If only the special forces interfered sooner.
This is the first glimpse inside the secret underground prison where ISIS caged Western hostages – including James Foley, Steven Sotloff and David Haines – former fellow prisoners have claimed.
Freed captives told MailOnline they lived in wretched conditions alongside them, half-starved on hard concrete floors in almost permanent darkness in the basement room of the abandoned factory in the Sheikh Najjar Industrial City, in the suburbs of Aleppo, during the last four months of 2013.
They were then moved to Raqqa, Syria, where they were handed over to their executioner, the infamous ‘Jihadi John’ and his death squad.
The former prisoners gave a chilling insight into the ordeal that the men – and allegedly one woman – endured in the bleak darkness.
One of the former hostages who talked to MailOnline identified the dungeon – either a disused wood or furniture factory – from footage broadcast by a pro-Syrian TV Channel earlier this year, after President Bashar Al-Assad’s forces pushed out Islamist rebel groups from the heavily contested area.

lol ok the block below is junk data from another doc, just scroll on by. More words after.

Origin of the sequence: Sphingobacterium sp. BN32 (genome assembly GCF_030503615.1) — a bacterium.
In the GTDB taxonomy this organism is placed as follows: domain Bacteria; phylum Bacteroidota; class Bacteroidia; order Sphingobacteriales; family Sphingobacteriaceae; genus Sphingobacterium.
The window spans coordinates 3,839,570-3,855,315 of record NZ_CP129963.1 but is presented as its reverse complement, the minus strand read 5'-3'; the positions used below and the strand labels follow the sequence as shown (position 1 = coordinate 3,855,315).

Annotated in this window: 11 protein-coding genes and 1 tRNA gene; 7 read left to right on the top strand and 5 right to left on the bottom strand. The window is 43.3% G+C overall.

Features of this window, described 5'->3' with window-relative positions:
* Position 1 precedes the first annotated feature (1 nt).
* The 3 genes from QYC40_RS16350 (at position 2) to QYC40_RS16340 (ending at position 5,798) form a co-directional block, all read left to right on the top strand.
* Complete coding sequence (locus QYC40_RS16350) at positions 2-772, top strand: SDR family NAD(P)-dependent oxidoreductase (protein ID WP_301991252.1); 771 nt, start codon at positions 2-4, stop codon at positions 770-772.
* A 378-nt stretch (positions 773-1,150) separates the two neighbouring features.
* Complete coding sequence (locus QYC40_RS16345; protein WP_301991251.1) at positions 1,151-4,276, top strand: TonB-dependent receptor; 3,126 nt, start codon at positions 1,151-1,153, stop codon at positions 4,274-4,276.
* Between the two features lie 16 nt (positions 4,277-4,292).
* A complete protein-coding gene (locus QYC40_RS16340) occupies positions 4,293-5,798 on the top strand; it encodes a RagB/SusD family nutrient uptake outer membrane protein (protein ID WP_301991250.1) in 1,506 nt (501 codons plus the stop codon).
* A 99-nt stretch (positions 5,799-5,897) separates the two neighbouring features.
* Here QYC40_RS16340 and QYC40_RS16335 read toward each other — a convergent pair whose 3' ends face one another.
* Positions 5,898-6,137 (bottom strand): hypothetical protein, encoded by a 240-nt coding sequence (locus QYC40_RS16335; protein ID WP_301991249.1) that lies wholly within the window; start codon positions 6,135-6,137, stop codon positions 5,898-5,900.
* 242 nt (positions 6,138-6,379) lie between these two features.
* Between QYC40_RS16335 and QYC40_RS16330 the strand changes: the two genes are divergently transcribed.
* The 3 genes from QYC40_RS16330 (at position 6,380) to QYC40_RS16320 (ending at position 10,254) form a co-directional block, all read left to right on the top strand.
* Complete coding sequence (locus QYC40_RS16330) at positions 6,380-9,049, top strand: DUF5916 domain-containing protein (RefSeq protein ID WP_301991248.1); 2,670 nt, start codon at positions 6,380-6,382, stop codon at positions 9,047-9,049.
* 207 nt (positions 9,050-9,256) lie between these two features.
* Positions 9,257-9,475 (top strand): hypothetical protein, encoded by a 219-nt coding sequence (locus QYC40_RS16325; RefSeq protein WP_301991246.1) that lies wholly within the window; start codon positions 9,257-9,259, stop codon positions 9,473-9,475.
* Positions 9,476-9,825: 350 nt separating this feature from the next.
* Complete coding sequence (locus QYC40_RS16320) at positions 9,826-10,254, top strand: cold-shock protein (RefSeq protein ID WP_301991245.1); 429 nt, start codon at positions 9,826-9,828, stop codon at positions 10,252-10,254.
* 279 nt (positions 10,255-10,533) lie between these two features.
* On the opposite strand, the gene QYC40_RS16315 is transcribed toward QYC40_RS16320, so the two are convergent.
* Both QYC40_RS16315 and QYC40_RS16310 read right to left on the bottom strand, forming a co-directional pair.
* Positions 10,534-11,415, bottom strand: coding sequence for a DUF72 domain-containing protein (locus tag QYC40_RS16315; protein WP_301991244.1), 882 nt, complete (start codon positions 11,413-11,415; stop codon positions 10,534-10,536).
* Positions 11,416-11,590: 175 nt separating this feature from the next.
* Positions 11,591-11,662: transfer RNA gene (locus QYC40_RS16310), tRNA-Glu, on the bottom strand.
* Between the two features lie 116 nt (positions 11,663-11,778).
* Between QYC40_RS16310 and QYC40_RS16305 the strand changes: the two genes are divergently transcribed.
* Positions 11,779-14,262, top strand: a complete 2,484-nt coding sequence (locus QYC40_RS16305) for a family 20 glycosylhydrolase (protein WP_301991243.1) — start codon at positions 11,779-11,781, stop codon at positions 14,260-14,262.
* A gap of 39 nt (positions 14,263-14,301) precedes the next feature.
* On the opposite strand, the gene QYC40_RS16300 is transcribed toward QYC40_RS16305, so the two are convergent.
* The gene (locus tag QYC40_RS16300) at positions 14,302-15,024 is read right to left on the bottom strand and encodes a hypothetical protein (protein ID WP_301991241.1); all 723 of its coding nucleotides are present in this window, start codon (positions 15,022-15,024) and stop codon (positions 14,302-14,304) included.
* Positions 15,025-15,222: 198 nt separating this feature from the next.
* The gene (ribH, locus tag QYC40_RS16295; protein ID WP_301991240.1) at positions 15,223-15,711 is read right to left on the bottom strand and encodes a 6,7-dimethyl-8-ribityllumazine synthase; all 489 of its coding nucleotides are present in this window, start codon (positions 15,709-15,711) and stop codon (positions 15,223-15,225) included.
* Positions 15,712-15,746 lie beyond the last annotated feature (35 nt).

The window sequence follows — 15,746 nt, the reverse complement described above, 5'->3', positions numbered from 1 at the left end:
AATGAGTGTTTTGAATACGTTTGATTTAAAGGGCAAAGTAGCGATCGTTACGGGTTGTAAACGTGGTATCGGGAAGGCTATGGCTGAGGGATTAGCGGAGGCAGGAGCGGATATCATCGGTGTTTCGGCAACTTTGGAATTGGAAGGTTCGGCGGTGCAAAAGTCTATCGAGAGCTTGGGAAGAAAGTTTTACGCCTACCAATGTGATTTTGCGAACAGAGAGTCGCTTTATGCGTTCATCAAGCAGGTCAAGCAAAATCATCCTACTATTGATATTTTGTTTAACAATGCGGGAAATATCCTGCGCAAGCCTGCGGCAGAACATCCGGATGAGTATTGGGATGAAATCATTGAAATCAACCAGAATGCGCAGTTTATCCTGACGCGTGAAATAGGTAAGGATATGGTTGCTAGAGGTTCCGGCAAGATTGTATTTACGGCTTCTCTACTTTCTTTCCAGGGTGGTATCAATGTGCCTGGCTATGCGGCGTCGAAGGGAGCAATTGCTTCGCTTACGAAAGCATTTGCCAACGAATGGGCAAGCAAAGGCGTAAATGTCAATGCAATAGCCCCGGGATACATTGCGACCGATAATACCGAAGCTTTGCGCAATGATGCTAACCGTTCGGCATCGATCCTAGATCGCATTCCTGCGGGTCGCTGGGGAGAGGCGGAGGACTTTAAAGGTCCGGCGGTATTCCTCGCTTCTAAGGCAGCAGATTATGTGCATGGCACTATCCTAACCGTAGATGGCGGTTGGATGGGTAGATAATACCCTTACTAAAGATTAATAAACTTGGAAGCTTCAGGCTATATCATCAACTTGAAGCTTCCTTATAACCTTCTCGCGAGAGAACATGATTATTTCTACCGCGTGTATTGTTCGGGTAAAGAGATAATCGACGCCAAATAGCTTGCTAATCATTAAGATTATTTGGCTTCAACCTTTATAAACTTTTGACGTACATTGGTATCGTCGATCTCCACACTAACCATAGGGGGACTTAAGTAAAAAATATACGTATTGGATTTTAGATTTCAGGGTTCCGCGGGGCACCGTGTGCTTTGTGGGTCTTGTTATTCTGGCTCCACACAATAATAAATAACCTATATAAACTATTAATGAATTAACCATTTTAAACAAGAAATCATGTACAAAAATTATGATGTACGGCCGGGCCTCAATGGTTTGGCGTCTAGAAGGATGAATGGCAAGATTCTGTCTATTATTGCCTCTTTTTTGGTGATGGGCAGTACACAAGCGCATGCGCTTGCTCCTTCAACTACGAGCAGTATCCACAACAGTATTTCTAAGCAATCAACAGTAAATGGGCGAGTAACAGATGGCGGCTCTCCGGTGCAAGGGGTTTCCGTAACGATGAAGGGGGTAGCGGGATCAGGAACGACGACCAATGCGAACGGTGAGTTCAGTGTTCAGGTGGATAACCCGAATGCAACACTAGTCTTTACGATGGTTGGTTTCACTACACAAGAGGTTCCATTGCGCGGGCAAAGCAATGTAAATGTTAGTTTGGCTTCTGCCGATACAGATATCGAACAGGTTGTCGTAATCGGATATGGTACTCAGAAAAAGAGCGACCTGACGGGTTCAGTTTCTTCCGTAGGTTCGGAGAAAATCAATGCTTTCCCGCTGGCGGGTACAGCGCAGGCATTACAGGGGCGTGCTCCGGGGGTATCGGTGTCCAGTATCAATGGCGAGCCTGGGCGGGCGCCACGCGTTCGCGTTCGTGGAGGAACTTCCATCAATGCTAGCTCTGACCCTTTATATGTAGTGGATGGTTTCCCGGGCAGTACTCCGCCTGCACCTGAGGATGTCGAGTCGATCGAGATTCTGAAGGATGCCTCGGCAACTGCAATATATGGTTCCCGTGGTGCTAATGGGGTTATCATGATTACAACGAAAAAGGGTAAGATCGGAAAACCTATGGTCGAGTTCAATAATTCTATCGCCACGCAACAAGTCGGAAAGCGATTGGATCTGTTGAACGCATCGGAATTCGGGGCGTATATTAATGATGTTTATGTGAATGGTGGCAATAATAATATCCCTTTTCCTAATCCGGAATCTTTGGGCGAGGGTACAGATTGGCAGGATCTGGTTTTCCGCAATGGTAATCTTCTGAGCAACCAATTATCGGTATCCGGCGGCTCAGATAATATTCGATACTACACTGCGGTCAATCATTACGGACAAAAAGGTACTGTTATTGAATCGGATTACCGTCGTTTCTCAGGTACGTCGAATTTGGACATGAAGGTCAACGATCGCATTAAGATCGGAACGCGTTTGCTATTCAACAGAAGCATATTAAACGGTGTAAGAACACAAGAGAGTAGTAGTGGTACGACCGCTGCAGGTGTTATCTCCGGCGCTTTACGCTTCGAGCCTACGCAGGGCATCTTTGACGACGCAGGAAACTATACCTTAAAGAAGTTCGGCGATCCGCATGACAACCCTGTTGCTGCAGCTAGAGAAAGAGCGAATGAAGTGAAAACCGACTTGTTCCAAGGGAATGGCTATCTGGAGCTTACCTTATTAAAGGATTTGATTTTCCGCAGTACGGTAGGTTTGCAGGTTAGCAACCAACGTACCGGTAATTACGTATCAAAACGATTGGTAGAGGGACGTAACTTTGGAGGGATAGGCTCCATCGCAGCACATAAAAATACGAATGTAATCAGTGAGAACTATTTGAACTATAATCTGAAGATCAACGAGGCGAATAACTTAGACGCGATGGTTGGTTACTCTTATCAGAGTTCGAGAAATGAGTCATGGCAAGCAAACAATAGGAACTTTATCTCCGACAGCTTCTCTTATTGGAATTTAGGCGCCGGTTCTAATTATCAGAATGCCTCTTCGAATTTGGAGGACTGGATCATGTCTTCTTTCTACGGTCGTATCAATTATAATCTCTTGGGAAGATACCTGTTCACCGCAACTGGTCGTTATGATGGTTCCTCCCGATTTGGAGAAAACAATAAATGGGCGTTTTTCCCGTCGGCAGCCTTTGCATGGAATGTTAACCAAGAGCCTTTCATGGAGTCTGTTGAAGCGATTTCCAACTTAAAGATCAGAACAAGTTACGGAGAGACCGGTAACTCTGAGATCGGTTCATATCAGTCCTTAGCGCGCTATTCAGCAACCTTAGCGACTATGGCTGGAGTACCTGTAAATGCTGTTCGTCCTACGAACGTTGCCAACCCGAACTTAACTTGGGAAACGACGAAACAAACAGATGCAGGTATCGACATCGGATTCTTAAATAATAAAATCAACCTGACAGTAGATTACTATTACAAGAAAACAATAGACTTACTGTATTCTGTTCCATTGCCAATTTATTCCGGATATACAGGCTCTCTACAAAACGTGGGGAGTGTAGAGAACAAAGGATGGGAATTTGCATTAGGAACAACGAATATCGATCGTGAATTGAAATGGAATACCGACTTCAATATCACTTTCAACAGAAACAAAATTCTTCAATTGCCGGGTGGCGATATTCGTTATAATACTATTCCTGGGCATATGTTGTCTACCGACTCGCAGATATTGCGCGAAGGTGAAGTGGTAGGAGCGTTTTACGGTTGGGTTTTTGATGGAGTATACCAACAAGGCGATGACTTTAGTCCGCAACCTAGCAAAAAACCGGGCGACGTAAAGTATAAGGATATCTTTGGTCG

But the Syrian reporter walking through the ISIS prison – before the world was revulsed by the video of Jim Foley’s execution in August – had no idea that it had housed nearly 20 Western journalists and aid workers.
As he walks through, he points the cameraman to discarded blankets, tattered mattresses and plastic water bottles that are strewn around the dusty floor in the footage – haunting evidence of the miserable existence of the prisoners who had been caged there.
The reporter also posted images of his visit to the Sheikh Najjar prison to his Facebook page, showing the cubicles in which some of the prisoners were believed to have been kept.